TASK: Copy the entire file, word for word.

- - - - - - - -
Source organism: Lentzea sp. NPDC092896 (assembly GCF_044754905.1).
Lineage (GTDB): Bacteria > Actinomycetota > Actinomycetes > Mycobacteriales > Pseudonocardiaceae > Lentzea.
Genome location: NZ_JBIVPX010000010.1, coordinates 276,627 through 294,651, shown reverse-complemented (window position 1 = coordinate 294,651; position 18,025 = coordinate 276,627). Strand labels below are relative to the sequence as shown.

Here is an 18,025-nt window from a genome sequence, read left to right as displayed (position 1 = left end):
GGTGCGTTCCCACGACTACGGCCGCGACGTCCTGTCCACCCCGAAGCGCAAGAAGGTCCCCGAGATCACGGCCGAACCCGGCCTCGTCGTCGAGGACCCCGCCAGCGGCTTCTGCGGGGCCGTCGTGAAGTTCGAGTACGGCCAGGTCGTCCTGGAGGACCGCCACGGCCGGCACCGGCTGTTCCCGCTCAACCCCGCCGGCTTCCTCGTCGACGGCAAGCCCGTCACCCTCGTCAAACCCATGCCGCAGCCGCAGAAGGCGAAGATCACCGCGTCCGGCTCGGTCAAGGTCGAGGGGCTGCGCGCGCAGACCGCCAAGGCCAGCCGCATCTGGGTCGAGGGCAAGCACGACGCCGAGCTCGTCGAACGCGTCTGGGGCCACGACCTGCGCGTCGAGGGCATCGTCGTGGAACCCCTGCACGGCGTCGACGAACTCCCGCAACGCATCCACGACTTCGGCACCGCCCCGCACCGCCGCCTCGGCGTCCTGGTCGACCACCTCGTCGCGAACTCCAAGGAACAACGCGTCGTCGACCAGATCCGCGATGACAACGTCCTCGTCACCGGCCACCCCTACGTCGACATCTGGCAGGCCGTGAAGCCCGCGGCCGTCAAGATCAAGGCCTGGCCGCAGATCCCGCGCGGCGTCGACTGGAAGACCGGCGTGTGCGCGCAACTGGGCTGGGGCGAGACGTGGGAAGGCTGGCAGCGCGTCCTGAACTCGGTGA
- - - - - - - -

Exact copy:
Source organism: Lentzea sp. NPDC092896 (assembly GCF_044754905.1).
Lineage (GTDB): Bacteria > Actinomycetota > Actinomycetes > Mycobacteriales > Pseudonocardiaceae > Lentzea.
Genome location: NZ_JBIVPX010000010.1, coordinates 276,627 through 294,651, shown reverse-complemented (window position 1 = coordinate 294,651; position 18,025 = coordinate 276,627). Strand labels below are relative to the sequence as shown.

Here is an 18,025-nt window from a genome sequence, read left to right as displayed (position 1 = left end):
GGTGCGTTCCCACGACTACGGCCGCGACGTCCTGTCCACCCCGAAGCGCAAGAAGGTCCCCGAGATCACGGCCGAACCCGGCCTCGTCGTCGAGGACCCCGCCAGCGGCTTCTGCGGGGCCGTCGTGAAGTTCGAGTACGGCCAGGTCGTCCTGGAGGACCGCCACGGCCGGCACCGGCTGTTCCCGCTCAACCCCGCCGGCTTCCTCGTCGACGGCAAGCCCGTCACCCTCGTCAAACCCATGCCGCAGCCGCAGAAGGCGAAGATCACCGCGTCCGGCTCGGTCAAGGTCGAGGGGCTGCGCGCGCAGACCGCCAAGGCCAGCCGCATCTGGGTCGAGGGCAAGCACGACGCCGAGCTCGTCGAACGCGTCTGGGGCCACGACCTGCGCGTCGAGGGCATCGTCGTGGAACCCCTGCACGGCGTCGACGAACTCCCGCAACGCATCCACGACTTCGGCACCGCCCCGCACCGCCGCCTCGGCGTCCTGGTCGACCACCTCGTCGCGAACTCCAAGGAACAACGCGTCGTCGACCAGATCCGCGATGACAACGTCCTCGTCACCGGCCACCCCTACGTCGACATCTGGCAGGCCGTGAAGCCCGCGGCCGTCAAGATCAAGGCCTGGCCGCAGATCCCGCGCGGCGTCGACTGGAAGACCGGCGTGTGCGCGCAACTGGGCTGGGGCGAGACGTGGGAAGGCTGGCAGCGCGTCCTGAACTCGGTGA